Chronotropic Biosensing Via Stem-Cell Derived Myocyte Aggregates
CORNELL UNIV MEDICAL COLL NEW YORK
Pagination or Media Count:
Biosensors play a critical role in the chronotropic regulation of rate-adaptive electronic pacemakers. However typical pacemaker biosensors only approximate physiological function via the measurement of surrogate signals such as ventilation, and therefore can he poorly correlated with chronotropic requirements. Alternatively, the electropotential input-output relationship of cardiac myocytes could he exploited for long-term, reversible quantification of chronotropic demand by monitoring the inherent rate effects of blood-borne catecholamines. Previously, we demonstrated the utility of this approach using murine whole-heart pinnal allograft transplants. Here, we advance this technique by utilizing pluripotent embryonic stem cell-derived cardiac myocyte aggregates implanted in the pinnae of syngeneic murine hosts. After one week, in all of the aggregates that showed sustained electropotential activity, there was greater than or equal 70 concordance between the myocyte-aggregate rate and endogenous heart rate over the course of the trial, thereby demonstrating the ability of the cell-based biosensors to sense humoral signals and track endogenous chronotropic dynamics. Improvements in myocyte-aggregate electropotential competency, along with further advancements such as catheter-based myocyte-aggregate systems, may facilitate the incorporation of such long-term, reversible biosensors into cardiac pacemakers or other devices that require humoral substance sensing.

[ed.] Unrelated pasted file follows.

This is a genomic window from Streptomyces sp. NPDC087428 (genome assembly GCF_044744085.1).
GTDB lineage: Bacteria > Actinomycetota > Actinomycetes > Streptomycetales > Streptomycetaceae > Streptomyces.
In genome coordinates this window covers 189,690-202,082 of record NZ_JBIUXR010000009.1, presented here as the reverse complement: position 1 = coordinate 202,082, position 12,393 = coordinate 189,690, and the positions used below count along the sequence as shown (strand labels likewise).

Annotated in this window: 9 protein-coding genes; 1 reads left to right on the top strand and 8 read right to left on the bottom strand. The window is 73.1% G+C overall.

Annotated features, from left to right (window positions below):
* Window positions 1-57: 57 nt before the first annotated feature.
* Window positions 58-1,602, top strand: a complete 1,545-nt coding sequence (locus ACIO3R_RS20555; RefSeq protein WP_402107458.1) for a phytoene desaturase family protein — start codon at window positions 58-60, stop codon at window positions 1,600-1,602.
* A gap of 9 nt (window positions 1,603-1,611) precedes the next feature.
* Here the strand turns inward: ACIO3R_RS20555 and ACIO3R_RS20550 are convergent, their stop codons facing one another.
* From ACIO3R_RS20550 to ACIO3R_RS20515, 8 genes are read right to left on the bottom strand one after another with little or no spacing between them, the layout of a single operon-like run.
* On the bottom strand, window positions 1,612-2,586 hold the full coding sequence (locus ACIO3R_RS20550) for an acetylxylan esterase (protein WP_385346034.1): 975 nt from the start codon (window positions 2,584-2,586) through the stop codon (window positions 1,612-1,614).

- Anatomy and Physiology
- Medicine and Medical Research